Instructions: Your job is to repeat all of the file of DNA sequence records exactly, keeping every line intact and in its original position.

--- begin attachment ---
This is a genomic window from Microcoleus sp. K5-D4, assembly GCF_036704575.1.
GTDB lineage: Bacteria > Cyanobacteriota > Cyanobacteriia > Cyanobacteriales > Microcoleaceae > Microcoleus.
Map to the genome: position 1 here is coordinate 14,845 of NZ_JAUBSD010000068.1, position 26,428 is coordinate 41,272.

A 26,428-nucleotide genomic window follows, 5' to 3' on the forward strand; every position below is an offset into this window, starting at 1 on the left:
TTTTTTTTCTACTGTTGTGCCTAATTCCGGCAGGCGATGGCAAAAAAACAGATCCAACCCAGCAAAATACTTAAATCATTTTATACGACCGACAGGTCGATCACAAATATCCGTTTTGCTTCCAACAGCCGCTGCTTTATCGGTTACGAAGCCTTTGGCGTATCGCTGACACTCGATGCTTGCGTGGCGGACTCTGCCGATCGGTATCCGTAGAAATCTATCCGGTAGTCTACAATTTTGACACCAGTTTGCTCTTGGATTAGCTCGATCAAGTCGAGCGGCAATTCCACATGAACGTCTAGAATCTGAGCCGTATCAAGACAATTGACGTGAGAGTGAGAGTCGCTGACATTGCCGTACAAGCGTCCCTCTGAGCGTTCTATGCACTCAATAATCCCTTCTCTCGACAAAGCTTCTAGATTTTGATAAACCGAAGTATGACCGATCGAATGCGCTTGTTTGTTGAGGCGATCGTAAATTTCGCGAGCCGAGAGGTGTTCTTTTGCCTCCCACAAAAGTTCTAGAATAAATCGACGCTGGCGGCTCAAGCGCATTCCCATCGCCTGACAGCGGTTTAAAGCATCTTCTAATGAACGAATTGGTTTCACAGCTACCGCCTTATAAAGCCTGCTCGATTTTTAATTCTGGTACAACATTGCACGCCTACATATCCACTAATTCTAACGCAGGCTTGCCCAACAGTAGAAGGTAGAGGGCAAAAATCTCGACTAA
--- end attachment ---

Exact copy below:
This is a genomic window from Microcoleus sp. K5-D4, assembly GCF_036704575.1.
GTDB lineage: Bacteria > Cyanobacteriota > Cyanobacteriia > Cyanobacteriales > Microcoleaceae > Microcoleus.
Map to the genome: position 1 here is coordinate 14,845 of NZ_JAUBSD010000068.1, position 26,428 is coordinate 41,272.

A 26,428-nucleotide genomic window follows, 5' to 3' on the forward strand; every position below is an offset into this window, starting at 1 on the left:
TTTTTTTTCTACTGTTGTGCCTAATTCCGGCAGGCGATGGCAAAAAAACAGATCCAACCCAGCAAAATACTTAAATCATTTTATACGACCGACAGGTCGATCACAAATATCCGTTTTGCTTCCAACAGCCGCTGCTTTATCGGTTACGAAGCCTTTGGCGTATCGCTGACACTCGATGCTTGCGTGGCGGACTCTGCCGATCGGTATCCGTAGAAATCTATCCGGTAGTCTACAATTTTGACACCAGTTTGCTCTTGGATTAGCTCGATCAAGTCGAGCGGCAATTCCACATGAACGTCTAGAATCTGAGCCGTATCAAGACAATTGACGTGAGAGTGAGAGTCGCTGACATTGCCGTACAAGCGTCCCTCTGAGCGTTCTATGCACTCAATAATCCCTTCTCTCGACAAAGCTTCTAGATTTTGATAAACCGAAGTATGACCGATCGAATGCGCTTGTTTGTTGAGGCGATCGTAAATTTCGCGAGCCGAGAGGTGTTCTTTTGCCTCCCACAAAAGTTCTAGAATAAATCGACGCTGGCGGCTCAAGCGCATTCCCATCGCCTGACAGCGGTTTAAAGCATCTTCTAATGAACGAATTGGTTTCACAGCTACCGCCTTATAAAGCCTGCTCGATTTTTAATTCTGGTACAACATTGCACGCCTACATATCCACTAATTCTAACGCAGGCTTGCCCAACAGTAGAAGGTAGAGGGCAAAAATCTCGACTAA